#MustReadIn2015 Final Update

I don't know what in heaven's name I was thinking to put 58 books on my must read list last year. 

The truth is of course that I wasn't, thinking that is. As I scrolled through my want to read list, the titles were like bonbons in a literary chocolate box. While their fillings were unknown to me, so many people were claiming to love them that I knew I had to taste them all. And as is the case with my penchant for chocolate, I sometimes bite off more than I can chew. 

In 2016, I will try to do better. 

My original list is at #MustReadin2015. Here, then, is my final update.

I finished 40 of these books. I even reread Blue Lily, Lily Blue by Maggie Stiefvater so I could possibly claim to have read 41. Couldn't I? I'm sure it isn't really cheating....

I have two books on the go, and another on my device ready to read. There are a few that I wish I had gotten to and will move to my #MustReadIn2016 list. 

As I peruse this list I want to go and hug Carrie Gelson for getting me started. All thirteen of the books I gave five stars to, are also on my mind blowing books of the year lists. 

These are the ice wine truffles from my must read box last year. Clicking on the titles will take you to where you can read my full responses to these books. 

I am such a fan of Perkins work. Her work is timeless and thoughtful. I appreciate the slowness that allows me to savour each moment of my reading experience. I know I am in such good hands when she is the author of the book I'm reading. 

Like Perkins, Wiles is the kind of writer I'm comfortable just going along for any ride she wants to take me on. I think this might be my favourite title from the Aurora County Trilogy, but it could be that it is just the most recent one I've read.

Crystal Chan's writing is so lyrical it reads like poetry. It is a philosophical book that examines ideas of faith, religion, guilt, loss and redemption. It also has fabulous characters and a stellar plot. I adored the multiculturalism of it.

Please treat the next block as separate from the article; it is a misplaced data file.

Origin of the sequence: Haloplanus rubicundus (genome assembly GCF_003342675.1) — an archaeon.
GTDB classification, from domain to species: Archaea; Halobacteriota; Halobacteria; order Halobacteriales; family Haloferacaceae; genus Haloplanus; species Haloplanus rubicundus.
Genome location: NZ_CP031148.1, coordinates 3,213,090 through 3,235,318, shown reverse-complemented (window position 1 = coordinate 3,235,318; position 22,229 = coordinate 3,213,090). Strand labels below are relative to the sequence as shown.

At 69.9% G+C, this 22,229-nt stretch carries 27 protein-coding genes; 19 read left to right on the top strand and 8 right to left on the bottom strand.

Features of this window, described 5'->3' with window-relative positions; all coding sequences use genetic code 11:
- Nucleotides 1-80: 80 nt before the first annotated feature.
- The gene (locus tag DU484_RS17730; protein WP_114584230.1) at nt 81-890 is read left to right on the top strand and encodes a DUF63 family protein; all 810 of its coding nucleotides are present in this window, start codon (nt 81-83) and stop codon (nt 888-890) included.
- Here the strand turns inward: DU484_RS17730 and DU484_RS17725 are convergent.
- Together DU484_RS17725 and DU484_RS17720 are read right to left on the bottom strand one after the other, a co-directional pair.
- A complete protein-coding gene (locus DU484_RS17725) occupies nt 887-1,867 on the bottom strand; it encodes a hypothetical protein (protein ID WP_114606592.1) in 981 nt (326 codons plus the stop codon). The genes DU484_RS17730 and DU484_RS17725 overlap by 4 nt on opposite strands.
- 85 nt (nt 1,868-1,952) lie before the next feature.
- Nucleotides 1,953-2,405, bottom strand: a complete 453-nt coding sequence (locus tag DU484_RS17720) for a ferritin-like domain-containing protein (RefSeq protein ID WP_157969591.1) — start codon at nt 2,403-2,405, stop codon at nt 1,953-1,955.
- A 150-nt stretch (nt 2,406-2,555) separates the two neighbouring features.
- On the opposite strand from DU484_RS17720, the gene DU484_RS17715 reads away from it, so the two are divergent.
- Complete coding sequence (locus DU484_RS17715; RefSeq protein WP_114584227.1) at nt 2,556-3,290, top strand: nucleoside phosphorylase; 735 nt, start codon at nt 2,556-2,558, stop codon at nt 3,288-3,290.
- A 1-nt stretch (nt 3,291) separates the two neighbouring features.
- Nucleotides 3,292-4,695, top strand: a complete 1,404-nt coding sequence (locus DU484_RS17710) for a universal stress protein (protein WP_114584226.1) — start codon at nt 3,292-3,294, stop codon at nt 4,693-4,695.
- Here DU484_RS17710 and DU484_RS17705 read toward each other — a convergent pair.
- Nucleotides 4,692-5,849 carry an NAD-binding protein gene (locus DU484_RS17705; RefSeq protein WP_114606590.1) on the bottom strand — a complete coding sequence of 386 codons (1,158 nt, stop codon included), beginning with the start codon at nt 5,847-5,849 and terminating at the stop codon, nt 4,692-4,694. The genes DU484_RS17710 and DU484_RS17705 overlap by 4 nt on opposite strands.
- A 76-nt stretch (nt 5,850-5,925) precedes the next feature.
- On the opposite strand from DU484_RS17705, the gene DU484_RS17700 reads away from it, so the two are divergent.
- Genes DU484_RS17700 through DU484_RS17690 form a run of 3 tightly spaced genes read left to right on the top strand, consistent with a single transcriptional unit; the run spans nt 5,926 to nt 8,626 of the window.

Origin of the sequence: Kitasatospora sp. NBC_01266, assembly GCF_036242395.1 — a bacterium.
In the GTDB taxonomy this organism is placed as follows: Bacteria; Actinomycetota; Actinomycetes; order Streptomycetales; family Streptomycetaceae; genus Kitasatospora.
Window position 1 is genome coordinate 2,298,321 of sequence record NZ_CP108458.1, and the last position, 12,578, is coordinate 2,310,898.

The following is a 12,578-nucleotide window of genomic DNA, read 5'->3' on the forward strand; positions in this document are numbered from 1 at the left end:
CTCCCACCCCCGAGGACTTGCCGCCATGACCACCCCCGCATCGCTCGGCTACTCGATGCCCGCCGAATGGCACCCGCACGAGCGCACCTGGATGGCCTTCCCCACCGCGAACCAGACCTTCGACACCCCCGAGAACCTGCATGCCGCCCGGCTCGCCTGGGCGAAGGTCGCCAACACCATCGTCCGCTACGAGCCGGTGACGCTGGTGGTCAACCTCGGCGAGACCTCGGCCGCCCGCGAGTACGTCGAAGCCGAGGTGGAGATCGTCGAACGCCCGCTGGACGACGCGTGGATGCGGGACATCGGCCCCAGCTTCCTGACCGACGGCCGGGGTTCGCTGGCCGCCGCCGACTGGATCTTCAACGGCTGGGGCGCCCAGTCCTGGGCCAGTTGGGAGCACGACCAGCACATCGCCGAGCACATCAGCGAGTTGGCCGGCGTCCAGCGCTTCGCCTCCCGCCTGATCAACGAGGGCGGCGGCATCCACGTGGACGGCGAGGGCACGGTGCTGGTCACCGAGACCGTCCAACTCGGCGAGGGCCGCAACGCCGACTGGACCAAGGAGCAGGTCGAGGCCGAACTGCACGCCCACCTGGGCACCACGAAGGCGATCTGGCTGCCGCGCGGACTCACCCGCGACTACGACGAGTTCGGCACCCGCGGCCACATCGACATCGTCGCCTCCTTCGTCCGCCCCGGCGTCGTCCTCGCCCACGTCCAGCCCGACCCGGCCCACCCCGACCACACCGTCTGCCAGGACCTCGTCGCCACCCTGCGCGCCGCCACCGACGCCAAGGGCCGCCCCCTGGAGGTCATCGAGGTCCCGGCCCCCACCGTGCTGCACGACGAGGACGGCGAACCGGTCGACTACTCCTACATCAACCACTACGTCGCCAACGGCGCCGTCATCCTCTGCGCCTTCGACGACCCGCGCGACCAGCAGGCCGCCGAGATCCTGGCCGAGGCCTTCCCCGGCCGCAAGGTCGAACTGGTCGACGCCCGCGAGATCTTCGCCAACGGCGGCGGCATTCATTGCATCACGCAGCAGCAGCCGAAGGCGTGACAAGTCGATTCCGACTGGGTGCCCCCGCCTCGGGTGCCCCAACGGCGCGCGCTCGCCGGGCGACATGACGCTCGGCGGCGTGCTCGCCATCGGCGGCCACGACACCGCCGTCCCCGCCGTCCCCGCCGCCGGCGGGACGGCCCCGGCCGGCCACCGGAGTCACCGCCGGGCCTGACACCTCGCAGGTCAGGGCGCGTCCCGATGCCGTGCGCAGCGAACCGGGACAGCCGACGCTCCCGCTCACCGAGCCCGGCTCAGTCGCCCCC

Blue Lily, Lily Blue by Maggie Stiefvater

This is the only book I have ever actually red twice in the same year. It is such an exquisite delight to get lost in Stiefvater's Raven Boys Series.  I believe that magic is real while I am ensconced in this world.

Brown Girl Dreaming by Jacqueline Woodson

What I loved most about this book was how it took me across time and space to learn more about the world I grew up in. I appreciated learning more about the early life of an author I truly admire. 

Dance of the Banished by Marsha Forchuk Skrypuch

Like all great historical fiction, Skrypuch's novel opened my eyes to world events that I was unaware of. In this case it is the Armenian genocide from the time of the first world war. Her characters, Ali and Zeynep, won my heart. 

This fabulous graphic novel is one I will be visiting again and again. I open the covers and marvel at how brilliant Greenberg's illustrations are. I sink into the complexity of the story and am immediately satisfied.  

Greenglass House by Kate Milford

This book has everything you want in a good book. World building, authentic characters, a convoluted exciting plot, and a gorgeous cover. It's a story well worth getting lost in for a while. Oh, and there are pirates too. 

Jelly Bean by Cynthia Lord

This is one of our most beloved books from last years younger book club members. I still haven't found time to read the sequel, but will add it to this year's must read list. Finding quality literature at a grade two reading level is challenging. Trust Cynthia Lord to make it seem easy. Our literature circle set of this is always checked out.